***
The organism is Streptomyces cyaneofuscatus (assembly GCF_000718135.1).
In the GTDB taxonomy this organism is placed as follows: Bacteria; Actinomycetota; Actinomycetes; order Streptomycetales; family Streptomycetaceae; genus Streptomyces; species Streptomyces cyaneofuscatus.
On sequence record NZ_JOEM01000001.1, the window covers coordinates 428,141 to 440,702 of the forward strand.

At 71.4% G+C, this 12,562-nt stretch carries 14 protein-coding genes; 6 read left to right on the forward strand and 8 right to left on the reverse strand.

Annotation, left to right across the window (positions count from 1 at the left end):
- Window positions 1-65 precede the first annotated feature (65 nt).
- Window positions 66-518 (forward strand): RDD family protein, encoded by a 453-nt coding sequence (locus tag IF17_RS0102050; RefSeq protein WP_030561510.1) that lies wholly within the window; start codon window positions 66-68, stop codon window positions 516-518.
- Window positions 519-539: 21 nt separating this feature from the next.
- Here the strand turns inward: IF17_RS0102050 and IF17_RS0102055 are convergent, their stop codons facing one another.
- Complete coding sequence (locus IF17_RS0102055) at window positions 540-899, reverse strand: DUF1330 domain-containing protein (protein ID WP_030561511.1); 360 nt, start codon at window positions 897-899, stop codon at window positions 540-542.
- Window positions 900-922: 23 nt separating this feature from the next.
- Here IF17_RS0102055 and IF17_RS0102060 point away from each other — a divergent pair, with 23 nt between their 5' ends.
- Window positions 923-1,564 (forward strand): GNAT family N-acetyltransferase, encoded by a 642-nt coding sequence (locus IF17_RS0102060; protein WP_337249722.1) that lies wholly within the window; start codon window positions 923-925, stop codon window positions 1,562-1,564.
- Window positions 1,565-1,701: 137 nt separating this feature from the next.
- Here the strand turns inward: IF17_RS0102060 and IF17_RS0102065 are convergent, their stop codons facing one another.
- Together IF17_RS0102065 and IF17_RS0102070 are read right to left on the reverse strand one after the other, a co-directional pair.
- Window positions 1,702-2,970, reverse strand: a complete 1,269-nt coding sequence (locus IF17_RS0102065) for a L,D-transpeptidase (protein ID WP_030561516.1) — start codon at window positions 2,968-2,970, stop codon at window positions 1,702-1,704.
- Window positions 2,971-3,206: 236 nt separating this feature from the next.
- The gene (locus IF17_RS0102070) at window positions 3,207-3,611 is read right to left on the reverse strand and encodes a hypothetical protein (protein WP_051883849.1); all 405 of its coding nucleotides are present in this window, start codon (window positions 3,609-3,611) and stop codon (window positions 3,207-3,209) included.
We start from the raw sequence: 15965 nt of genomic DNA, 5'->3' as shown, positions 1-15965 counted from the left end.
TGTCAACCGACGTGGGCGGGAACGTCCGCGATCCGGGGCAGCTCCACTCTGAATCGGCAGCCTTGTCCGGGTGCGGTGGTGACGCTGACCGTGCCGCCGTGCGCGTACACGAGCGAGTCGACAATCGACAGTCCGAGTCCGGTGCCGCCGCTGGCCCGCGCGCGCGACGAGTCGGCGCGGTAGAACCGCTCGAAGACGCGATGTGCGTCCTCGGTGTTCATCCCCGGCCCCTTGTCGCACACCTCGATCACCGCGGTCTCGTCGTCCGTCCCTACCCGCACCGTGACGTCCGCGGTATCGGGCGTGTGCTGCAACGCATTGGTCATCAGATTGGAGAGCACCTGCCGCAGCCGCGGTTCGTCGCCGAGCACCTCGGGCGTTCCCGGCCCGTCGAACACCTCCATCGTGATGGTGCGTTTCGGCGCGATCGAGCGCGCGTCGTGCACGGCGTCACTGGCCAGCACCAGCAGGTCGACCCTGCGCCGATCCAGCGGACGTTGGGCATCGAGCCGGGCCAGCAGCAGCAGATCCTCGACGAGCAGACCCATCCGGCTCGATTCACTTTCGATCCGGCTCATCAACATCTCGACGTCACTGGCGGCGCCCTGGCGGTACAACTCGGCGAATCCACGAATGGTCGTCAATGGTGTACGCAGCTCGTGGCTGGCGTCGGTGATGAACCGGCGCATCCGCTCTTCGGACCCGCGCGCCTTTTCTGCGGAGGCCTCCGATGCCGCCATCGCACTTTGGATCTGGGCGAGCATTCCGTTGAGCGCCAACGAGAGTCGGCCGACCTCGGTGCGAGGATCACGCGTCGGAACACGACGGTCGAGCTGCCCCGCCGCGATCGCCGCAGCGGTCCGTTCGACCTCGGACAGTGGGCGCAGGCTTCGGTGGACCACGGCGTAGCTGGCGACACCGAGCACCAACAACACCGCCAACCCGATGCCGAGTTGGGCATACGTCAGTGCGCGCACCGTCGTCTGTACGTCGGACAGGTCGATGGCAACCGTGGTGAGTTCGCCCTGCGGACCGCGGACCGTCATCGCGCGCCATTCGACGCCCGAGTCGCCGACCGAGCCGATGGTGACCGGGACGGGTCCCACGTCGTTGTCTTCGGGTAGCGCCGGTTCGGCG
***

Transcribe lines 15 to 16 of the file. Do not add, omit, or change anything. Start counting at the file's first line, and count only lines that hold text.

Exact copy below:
- Here the strand turns inward: IF17_RS0102060 and IF17_RS0102065 are convergent, their stop codons facing one another.
- Together IF17_RS0102065 and IF17_RS0102070 are read right to left on the reverse strand one after the other, a co-directional pair.